In the previous chapter, we were introduced to variables in PHP. So far, we have seen basic examples of their use throughout the code snippets. Now, we will turn our attention to constants, an equally useful feature, and discuss variable usage in more detail.
Constants are a way of associating a scalar value with a string token to aid code maintenance and readability. You define constants in your PHP applications by using the define language construct, which takes a string for the constant's name along with a scalar value and creates that constant. Constant names have the same rules as variable names, although they do not begin with a $ character, and their values can only be of certain types: integer, float, string, or Boolean.
You use constants by simply referring to their name.
<?php define('NORMAL_USER', 0); define('ADMIN_USER', -1); define('GUEST_USER', 1); define('GUEST_ACCT_NAME', "Guest User"); define('GUEST_CAN_LOGIN', FALSE); // // default to guest permissions. // $user_name = GUEST_USER_NAME; $user_can_login = GUEST_CAN_LOGIN; ?>
Once a constant is defined, it can never be changed within an executing script. Attempting to define the constant name again generates a warning and ignores the new value. To see if a constant has been defined or not, use the defined function provided by PHP, which returns a Boolean value.
By Value and by Reference Variables
By default, most variables and all constants are assigned by value. When you assign a value from one variable to another, the value is copied. This works for all types except objects.
<?php $a = 123; $b = $a; // $b now has a copy of the value 123 $c = "happy"; $d = $c; // $d now contains a copy of "happy" $e = array(1, 2, 3); $f = $e; // both $e and $f have (1, 2, 3) $f = 4; // $f now has (1, 2, 4), $e unchanged! $g = NORMAL_USER; // $g now has value of constant // NORMAL_USER (0) ?>
This behavior can be extremely confusing to programmers who are not used to arrays being copied by value:
<?php $arr = array(array(1), array(2), array(3)); $sub = $arr; $sub = 100; echo $sub; echo $arr; ?>
The previous script prints 100 and 1 because the entire array is copied when the array is assigned to the $sub variable.
For object variables and resources, all that is copied over is the handle to the underlying object or resource, so even though the variable is copied by value, the underlying object on which all operations take place remains the same.
Another option for assigning values to variables from variables is to assign by reference. With this, you can tell a variable to act as a sort of "alias" to another variable, with both referring to the same data. This is done by prefixing a variable with the & operator.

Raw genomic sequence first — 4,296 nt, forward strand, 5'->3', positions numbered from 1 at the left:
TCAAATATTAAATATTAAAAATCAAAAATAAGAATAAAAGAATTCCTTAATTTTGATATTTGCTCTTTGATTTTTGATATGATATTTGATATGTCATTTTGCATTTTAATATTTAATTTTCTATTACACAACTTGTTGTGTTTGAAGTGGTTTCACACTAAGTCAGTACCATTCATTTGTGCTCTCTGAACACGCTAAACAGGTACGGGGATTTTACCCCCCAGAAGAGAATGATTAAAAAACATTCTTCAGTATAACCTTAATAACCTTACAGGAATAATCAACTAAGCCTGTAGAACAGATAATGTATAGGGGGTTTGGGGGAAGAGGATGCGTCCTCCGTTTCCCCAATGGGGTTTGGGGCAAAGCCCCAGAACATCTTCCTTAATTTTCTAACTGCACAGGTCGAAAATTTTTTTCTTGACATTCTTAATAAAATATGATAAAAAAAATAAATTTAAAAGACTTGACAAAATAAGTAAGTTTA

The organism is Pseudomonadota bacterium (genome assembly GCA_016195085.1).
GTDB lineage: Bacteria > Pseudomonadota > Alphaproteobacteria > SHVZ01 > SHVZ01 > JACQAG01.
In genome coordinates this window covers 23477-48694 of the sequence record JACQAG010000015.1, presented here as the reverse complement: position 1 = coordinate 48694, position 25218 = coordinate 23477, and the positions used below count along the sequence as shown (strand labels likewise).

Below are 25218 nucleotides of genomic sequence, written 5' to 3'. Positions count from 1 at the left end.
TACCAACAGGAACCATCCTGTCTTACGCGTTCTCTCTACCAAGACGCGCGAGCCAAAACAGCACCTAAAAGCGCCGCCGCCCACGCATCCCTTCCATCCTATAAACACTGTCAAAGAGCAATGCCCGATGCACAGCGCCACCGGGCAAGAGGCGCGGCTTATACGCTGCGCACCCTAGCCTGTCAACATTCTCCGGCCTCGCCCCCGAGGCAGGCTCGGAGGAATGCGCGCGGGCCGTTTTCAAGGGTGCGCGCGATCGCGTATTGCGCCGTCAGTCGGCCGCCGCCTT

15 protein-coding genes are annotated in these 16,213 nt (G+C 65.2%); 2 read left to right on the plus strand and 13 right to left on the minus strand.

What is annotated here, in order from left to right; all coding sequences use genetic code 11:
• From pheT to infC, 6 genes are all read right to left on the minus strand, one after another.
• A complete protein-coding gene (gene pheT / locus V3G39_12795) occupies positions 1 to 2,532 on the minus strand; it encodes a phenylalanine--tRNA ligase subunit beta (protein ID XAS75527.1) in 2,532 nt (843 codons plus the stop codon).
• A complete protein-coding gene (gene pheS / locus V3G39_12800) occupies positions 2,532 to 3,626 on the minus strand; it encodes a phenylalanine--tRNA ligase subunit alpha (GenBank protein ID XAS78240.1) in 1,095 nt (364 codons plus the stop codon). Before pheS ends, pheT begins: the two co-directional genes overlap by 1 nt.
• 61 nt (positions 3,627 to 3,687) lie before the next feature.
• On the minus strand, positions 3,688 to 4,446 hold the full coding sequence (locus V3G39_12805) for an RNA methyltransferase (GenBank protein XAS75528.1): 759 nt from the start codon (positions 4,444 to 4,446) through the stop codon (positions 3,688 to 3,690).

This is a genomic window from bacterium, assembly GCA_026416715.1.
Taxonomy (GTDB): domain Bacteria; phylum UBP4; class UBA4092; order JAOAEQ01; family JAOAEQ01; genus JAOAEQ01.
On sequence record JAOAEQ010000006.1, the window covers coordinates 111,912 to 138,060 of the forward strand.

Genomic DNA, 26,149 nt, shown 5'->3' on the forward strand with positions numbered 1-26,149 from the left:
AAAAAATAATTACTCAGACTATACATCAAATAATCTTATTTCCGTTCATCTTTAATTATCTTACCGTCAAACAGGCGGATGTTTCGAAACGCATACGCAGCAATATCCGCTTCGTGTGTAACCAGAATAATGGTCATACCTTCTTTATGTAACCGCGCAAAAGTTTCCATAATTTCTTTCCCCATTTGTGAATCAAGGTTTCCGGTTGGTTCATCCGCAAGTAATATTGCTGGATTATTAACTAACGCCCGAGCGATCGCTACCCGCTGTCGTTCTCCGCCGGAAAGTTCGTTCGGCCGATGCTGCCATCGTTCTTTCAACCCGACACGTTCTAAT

<?php $a = 123; $b = &$a; // $b and $a now refer to the SAME thing. $a = 456; // $b now also has the value 456 ! $arr = array(array(1), array(2), array(3)); $sub = &$arr; // $sub refers to SAME array as $arr $sub = 100; // $sub and $arr are now BOTH 100 ?>
As for constants, you can never assign a value to one once it is defined, nor can you refer to a constant by reference. Programmers are encouraged to be careful when using by-reference variables since they can negatively affect the readability and maintainability of the code.
Like most languages, PHP has clearly defined rules where the use of a variable is considered valid. This is known as variable scope. PHP has three different scoping schemes:
Furthermore, variables declared in one section or one snippet of PHP code within a script file are visible to the other snippets of code that come after it in the same script execution.
<?php $variable = "Hello There!"; ?> <p align='center'> I have a message for you: </p> <p align='center'> <?php echo $variable; // prints "Hello There!" ?> </p>
Constants are valid anywhere within your scripts and have no scoping limitations.
One of the most confusing aspects of PHP concerns the lifetime of variables and other data in the language; in other words, "how long they last."
Variables are declared and retain their values during the execution of the current script and any other scripts it immediately uses. When script execution ends, the variables and their values are lost. For each PHP script you execute in a web browser, you have to re-declare any variables you wish to use and re-assign any values. Whether you execute the same script or a different one, PHP remembers nothing between invocations.
The language does not provide by default any means of remembering values between individually executing scripts. In later chapters, we shall see some features that allow us to store data for specific users between requests. Apart from that, though, we must assume a "clean slate" each time our scripts start.
PHP comes with a number of predefined variables that give us information about our current operating environment: Most are superglobal arrays, with key names referring to specific information to be queried. We will give you a quick overview of these now (see Chapter 7, "Interacting with the Server: Forms," for more information on predefined variables.)
We will see and use many of these predefined values as we work our way through the various topics involved in writing web applications.